There’s been lots of chatter lately about the future of Facebook. Millions of teenage users apparently are no longer using the social media network. Some Princeton researchers have concluded that social networks are like communicable diseases that infect people rapidly then just was quickly burn out; they predict Facebook will lose 80 percent of its peak user base by the 2015-2017 time period.

There’s no doubt that Facebook is not as cool as it once was, but that result always was inevitable — because nothing stays ubercool for long. The equation of coolness is simple: young people add to coolness, and old people who aren’t rock stars detract from it. Once Moms and Dads and people in their 60s started to use Facebook to post boring pictures, send inspirational messages, and attempt to make “hip” comments about their kids’ drunken selfies, any self-respecting youngster would realize that the coolness luster was gone . . . and move on to the next big thing.

That doesn’t necessarily mean that Facebook is doomed. My guess is that Facebook wants to end up as a kind of utility — that is, an invention that initially is cutting-edge and used by only a few people and later becomes so broadly accepted that it is unconsciously integrated into everyone’s daily life, like the electric light or the telephone. iPads might not be as cool as they once were, but does Apple care if they are being sold by the millions to uncool people in the business community who love the idea of a lightweight device that they can customize to meet their unique business and personal requirements?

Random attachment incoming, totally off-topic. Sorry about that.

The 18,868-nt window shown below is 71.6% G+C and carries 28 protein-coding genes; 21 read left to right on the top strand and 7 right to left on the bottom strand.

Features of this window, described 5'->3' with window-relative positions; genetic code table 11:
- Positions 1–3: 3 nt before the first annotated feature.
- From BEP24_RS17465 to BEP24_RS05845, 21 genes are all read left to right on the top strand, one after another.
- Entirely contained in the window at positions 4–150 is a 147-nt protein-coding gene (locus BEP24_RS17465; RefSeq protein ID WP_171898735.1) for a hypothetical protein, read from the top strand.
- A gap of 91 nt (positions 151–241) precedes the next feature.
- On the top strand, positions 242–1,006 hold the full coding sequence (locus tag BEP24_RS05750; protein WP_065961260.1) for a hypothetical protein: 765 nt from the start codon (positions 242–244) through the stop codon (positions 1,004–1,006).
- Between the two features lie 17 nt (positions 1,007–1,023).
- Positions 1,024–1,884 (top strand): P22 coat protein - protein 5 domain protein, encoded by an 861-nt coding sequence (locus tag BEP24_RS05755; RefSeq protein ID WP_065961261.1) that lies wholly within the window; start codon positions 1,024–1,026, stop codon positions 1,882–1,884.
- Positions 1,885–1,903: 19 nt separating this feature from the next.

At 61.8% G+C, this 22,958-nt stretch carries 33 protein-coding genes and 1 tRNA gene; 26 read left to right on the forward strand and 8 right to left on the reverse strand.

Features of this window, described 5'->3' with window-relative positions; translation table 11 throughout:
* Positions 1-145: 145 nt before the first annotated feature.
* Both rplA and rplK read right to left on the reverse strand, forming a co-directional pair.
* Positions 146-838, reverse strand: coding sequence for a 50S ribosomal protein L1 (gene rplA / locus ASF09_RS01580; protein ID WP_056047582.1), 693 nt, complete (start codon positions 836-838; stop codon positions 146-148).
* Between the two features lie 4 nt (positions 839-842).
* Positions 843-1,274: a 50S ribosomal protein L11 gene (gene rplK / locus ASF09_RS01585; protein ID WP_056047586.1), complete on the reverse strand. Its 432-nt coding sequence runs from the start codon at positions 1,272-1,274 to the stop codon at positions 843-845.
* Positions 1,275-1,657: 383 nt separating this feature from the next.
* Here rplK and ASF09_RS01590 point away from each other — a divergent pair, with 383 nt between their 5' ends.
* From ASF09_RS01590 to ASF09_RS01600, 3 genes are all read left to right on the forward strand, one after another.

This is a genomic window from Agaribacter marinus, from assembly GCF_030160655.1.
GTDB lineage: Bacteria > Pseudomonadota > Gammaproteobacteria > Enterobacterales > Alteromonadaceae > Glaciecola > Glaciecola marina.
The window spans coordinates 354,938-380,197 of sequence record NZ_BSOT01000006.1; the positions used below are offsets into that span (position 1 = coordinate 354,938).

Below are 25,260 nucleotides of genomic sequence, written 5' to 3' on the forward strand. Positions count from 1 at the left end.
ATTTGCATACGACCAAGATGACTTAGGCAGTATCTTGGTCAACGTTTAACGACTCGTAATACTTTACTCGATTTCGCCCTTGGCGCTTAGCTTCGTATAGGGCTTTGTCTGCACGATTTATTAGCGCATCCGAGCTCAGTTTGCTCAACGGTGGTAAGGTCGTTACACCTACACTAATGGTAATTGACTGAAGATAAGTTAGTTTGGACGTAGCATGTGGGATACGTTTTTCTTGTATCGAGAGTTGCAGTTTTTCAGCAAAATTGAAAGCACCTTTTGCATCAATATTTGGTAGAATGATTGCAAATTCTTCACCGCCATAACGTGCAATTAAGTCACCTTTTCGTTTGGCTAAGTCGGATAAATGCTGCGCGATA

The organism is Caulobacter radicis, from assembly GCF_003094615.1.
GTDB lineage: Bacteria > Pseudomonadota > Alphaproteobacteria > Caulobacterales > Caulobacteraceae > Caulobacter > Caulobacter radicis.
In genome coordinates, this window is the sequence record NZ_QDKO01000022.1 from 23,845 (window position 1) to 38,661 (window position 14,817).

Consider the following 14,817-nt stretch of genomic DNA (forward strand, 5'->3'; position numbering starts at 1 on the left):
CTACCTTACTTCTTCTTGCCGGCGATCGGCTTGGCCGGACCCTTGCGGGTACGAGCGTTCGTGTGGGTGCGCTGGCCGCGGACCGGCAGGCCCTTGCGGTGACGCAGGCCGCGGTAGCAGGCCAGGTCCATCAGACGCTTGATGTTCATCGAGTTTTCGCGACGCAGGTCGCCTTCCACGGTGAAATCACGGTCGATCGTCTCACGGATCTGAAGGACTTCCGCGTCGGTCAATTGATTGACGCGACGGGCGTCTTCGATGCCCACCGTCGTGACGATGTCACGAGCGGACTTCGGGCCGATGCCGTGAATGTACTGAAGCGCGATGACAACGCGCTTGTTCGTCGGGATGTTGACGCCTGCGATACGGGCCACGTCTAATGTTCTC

The key for Facebook, or for that matter any other form of social media, is whether it can make that transition. If Facebook sticks around and keeps that critical mass of users, will those coolness-sensitive teens return to the Facebook fold when they hit their late 20s and realize that the social media network is a really handy, one-stop place to keep in contact with high school buddies, college friends, and former co-workers, remember their birthdays, and have some sense of what they are doing with their lives?

Car2go 4 Cols

Car2go has come to Columbus.  Walking in to work this morning, I saw two of their cars parked along Gay Street — which is appropriate, because Gay Street is the coolest street in downtown Columbus and car2go is a pretty cool idea.

IMG_1617According to the website and its FAQs, it works like this.  You fill out an application form and make one $35 payment to register after your application is accepted.  You are mailed a membership card.  You download the car2go app to your smartphone then use it to locate cars.  When you find one, you swipe your card, answer some questions, get in, and drive.  You are charged 38 cents a minute for use of the car, and you return it to a metered space within the car2go home area, which covers German Village, downtown, the University district, and Clintonville.  The charges are billed to your credit card.